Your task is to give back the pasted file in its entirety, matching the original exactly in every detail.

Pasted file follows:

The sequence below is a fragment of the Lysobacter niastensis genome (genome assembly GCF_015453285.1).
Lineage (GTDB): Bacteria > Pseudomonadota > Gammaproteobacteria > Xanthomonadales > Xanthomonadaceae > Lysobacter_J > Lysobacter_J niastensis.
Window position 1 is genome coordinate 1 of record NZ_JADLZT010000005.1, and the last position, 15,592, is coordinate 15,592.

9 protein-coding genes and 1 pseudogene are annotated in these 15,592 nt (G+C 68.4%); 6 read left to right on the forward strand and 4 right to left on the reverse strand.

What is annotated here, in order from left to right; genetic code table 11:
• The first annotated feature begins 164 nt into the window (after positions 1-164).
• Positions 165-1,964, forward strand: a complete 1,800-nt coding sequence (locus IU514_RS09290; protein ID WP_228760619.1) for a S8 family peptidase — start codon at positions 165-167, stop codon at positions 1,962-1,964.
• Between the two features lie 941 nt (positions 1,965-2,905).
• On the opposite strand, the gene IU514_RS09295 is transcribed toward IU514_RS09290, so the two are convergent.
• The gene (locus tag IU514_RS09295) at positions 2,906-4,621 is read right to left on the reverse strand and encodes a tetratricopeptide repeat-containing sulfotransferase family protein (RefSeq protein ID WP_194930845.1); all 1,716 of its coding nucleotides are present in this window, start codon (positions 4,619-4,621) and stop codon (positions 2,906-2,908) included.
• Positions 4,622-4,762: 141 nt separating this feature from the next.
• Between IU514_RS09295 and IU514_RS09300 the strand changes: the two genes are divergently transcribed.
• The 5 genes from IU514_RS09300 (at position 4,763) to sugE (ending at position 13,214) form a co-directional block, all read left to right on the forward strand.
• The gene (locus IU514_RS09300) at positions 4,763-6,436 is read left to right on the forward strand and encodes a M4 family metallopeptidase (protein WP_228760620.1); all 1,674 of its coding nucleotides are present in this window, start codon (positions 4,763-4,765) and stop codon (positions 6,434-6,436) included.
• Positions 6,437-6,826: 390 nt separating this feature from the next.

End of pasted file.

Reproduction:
The sequence below is a fragment of the Lysobacter niastensis genome (genome assembly GCF_015453285.1).
Lineage (GTDB): Bacteria > Pseudomonadota > Gammaproteobacteria > Xanthomonadales > Xanthomonadaceae > Lysobacter_J > Lysobacter_J niastensis.
Window position 1 is genome coordinate 1 of record NZ_JADLZT010000005.1, and the last position, 15,592, is coordinate 15,592.

9 protein-coding genes and 1 pseudogene are annotated in these 15,592 nt (G+C 68.4%); 6 read left to right on the forward strand and 4 right to left on the reverse strand.

What is annotated here, in order from left to right; genetic code table 11:
• The first annotated feature begins 164 nt into the window (after positions 1-164).
• Positions 165-1,964, forward strand: a complete 1,800-nt coding sequence (locus IU514_RS09290; protein ID WP_228760619.1) for a S8 family peptidase — start codon at positions 165-167, stop codon at positions 1,962-1,964.
• Between the two features lie 941 nt (positions 1,965-2,905).
• On the opposite strand, the gene IU514_RS09295 is transcribed toward IU514_RS09290, so the two are convergent.
• The gene (locus tag IU514_RS09295) at positions 2,906-4,621 is read right to left on the reverse strand and encodes a tetratricopeptide repeat-containing sulfotransferase family protein (RefSeq protein ID WP_194930845.1); all 1,716 of its coding nucleotides are present in this window, start codon (positions 4,619-4,621) and stop codon (positions 2,906-2,908) included.
• Positions 4,622-4,762: 141 nt separating this feature from the next.
• Between IU514_RS09295 and IU514_RS09300 the strand changes: the two genes are divergently transcribed.
• The 5 genes from IU514_RS09300 (at position 4,763) to sugE (ending at position 13,214) form a co-directional block, all read left to right on the forward strand.
• The gene (locus IU514_RS09300) at positions 4,763-6,436 is read left to right on the forward strand and encodes a M4 family metallopeptidase (protein WP_228760620.1); all 1,674 of its coding nucleotides are present in this window, start codon (positions 4,763-4,765) and stop codon (positions 6,434-6,436) included.
• Positions 6,437-6,826: 390 nt separating this feature from the next.